House Passes Diversity, T-Band, Other Communications Bills

Capitol Hill
(Image credit: Architect of the Capitol)

The House this week passed four communications-related bills including ones blocking Congress' own mandate to auction T-Band spectrum and one that would require the FCC to look at market entry barriers to diverse media ownership.

H.R. 5567, the Measuring the Economics Driving Investments and Access for Diversity Act of 2020 (or “MEDIA Diversity Act for short) was introduced by Reps. Billy Long (R-Mo.) and Rep. Marc Veasey (D-Tex.). It makes sure the FCC looks at what opportunities socially disadvantaged individuals have, or don't have, to be players in the communications space when it conducts its annual review of the communications marketplace. The FCC is also currently under a court order to better explain the impact of its deregulatory policies on minority and women ownership of media properties.

Related: FCC's Pai Joins Call for Congress to Ax T-Band Auction 

H.R. 451, the Don’t Break Up the T-Band Act of 2019, was introduced by Reps. Eliot Engel (D-N.Y.), Lee Zeldin (R-N.Y.), Al Green (D-Tex.) and Peter King (R-N.Y.). 

The FCC is currently slated to reclaim spectrum from first responders for auction, but FCC Chairman Ajit Pai had asked Congress to reverse that decision. In the 2012 Middle Class Tax Relief and Job Creation Act, Congress required the FCC to reallocate and auction the spectrum, which has been used for decades by public safety licensees, and to fund the relocation of those users elsewhere. Legislators on both sides of the aisle support the repeal.

H.R. 5918 directs the FCC to investigate and issue reports after activation of the FCC's Disaster Information Reporting System (DIRS) and to make improvements to network outage reporting and ensuring they are reported to 911 centers. It was introduced by Reps. Doris Matsui, Anna Eshoo, Mike Thompson, and Jared Huffman (all D-Calif.). 

S. 2661, the “National Suicide Hotline Designation Act,” is companion legislation to the House bill that designates the FCC's choice of 988 as the suicide hotline number and allows states to pay for the hotline with a fee. It also requires the government to look into ways to help the LGBTQ population. The CDC says that according to a study of youth in grades 7-12 found that "lesbian, gay, and bisexual youth were more than twice as likely to have attempted suicide as their heterosexual peers."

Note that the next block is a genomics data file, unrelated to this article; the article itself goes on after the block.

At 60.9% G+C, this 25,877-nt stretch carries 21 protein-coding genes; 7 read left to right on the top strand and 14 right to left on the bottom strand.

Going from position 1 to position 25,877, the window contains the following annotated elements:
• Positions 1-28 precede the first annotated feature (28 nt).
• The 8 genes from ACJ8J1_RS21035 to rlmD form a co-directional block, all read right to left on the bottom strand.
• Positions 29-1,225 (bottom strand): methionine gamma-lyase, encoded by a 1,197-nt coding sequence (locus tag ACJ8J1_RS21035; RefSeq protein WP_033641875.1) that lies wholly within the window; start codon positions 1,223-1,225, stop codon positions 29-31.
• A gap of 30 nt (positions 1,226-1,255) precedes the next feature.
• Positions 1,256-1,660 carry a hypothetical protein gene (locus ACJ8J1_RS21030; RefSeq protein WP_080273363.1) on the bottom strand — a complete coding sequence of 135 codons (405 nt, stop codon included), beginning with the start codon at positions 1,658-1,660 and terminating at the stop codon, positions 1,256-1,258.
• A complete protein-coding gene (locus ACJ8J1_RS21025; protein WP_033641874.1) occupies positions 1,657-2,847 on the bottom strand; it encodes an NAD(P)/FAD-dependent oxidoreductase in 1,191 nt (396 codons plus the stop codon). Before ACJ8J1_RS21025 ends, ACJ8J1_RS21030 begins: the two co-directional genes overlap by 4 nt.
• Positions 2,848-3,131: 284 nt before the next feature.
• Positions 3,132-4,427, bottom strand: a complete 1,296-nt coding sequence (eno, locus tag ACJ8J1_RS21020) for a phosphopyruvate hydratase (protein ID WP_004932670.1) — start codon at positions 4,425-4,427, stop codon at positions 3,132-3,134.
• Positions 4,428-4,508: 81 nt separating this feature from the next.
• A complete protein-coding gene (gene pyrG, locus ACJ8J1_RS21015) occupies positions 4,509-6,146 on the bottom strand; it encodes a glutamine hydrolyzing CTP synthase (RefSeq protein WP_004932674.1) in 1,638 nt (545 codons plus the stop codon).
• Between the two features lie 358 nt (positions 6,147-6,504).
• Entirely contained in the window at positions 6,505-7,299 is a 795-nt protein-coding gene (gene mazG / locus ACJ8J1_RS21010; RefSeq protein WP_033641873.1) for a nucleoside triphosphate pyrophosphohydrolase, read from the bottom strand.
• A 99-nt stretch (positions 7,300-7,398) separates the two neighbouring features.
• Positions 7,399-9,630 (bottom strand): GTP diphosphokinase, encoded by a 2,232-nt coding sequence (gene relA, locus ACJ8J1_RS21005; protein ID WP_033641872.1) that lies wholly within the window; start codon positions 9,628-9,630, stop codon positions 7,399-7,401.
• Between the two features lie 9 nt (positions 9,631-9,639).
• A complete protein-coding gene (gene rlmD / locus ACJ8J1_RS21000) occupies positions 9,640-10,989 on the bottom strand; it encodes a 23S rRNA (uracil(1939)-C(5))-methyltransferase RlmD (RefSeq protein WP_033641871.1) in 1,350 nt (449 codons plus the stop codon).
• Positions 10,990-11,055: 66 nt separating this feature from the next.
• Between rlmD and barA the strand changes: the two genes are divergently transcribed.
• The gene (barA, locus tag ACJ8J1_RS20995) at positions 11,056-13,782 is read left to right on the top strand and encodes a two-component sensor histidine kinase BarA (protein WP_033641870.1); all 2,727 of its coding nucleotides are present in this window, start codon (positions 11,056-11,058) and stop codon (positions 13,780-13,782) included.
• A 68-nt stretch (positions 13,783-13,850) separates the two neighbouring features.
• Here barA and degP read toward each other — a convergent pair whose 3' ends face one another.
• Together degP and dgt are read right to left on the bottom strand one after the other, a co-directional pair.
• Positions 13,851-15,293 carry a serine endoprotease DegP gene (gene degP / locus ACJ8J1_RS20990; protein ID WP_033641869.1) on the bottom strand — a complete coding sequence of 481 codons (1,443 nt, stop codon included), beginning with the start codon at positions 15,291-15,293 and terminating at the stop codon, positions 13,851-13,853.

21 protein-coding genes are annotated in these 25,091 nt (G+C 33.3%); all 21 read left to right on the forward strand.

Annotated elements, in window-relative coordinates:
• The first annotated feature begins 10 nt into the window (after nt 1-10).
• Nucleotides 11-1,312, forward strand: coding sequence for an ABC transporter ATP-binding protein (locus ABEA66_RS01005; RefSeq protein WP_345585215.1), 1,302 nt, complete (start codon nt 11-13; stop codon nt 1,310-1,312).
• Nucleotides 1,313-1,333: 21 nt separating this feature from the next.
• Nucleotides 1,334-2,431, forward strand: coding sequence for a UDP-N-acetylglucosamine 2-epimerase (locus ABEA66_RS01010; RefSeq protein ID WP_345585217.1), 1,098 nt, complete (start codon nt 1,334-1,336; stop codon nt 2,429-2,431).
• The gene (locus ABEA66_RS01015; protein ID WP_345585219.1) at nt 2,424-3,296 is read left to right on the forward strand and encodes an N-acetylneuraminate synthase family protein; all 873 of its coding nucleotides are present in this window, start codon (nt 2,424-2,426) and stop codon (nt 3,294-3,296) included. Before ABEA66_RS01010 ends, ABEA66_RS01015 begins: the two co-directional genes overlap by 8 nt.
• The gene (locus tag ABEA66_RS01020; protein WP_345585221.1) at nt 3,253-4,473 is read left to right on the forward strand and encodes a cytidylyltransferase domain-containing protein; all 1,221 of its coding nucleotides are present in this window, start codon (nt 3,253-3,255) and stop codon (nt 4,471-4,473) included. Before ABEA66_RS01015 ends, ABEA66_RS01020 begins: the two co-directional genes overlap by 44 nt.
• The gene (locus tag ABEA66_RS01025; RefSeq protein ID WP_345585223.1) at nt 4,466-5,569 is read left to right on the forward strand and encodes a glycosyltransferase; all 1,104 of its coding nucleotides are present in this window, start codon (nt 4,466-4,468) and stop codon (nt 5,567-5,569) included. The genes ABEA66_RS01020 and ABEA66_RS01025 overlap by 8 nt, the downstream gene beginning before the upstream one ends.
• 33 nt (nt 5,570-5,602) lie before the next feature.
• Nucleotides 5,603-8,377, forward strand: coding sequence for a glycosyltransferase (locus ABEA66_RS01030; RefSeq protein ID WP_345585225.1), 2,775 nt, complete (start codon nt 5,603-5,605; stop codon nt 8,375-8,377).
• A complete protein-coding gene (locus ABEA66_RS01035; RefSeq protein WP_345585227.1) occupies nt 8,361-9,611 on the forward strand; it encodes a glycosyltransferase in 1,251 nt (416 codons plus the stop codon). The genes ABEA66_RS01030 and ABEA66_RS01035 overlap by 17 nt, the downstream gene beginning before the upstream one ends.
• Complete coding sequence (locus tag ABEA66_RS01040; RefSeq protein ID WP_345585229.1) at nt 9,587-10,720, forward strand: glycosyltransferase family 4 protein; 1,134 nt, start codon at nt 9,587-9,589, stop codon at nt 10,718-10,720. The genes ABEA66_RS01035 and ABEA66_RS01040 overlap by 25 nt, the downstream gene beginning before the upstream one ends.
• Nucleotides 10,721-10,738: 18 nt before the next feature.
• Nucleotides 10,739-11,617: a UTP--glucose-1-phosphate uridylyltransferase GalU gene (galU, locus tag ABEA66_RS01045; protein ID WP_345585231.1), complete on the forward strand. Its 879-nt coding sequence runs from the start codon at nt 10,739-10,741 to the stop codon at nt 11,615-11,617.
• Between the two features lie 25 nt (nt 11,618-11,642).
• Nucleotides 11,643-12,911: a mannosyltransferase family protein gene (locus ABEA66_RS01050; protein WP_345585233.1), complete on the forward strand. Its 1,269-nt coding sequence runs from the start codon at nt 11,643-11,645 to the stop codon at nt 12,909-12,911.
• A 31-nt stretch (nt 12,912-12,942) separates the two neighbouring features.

“The COVID-19 pandemic has proven just how crucial a reliable, fast and resilient communications network is to Americans’ well-being,” said House Energy & Commerce Committee Chairman Frank Pallone (D-N.J.) and Mike Doyle (D-Pa.). “Together, the bills passed this week by the House will improve our disaster response protocols, keep tools in the hands of public safety officials to keep Americans safe in crisis, ensure better opportunities for socially disadvantaged Americans to enter the communications marketplace and support the implementation and funding of a three-digit universal dialing code for the National Suicide Prevention Lifeline. These are important improvements to our nation’s telecommunications system and we’re proud that they passed with such bipartisan support.”

John Eggerton

Contributing editor John Eggerton has been an editor and/or writer on media regulation, legislation and policy for over four decades, including covering the FCC, FTC, Congress, the major media trade associations, and the federal courts. In addition to Multichannel News and Broadcasting + Cable, his work has appeared in Radio World, TV Technology, TV Fax, This Week in Consumer Electronics, Variety and the Encyclopedia Britannica.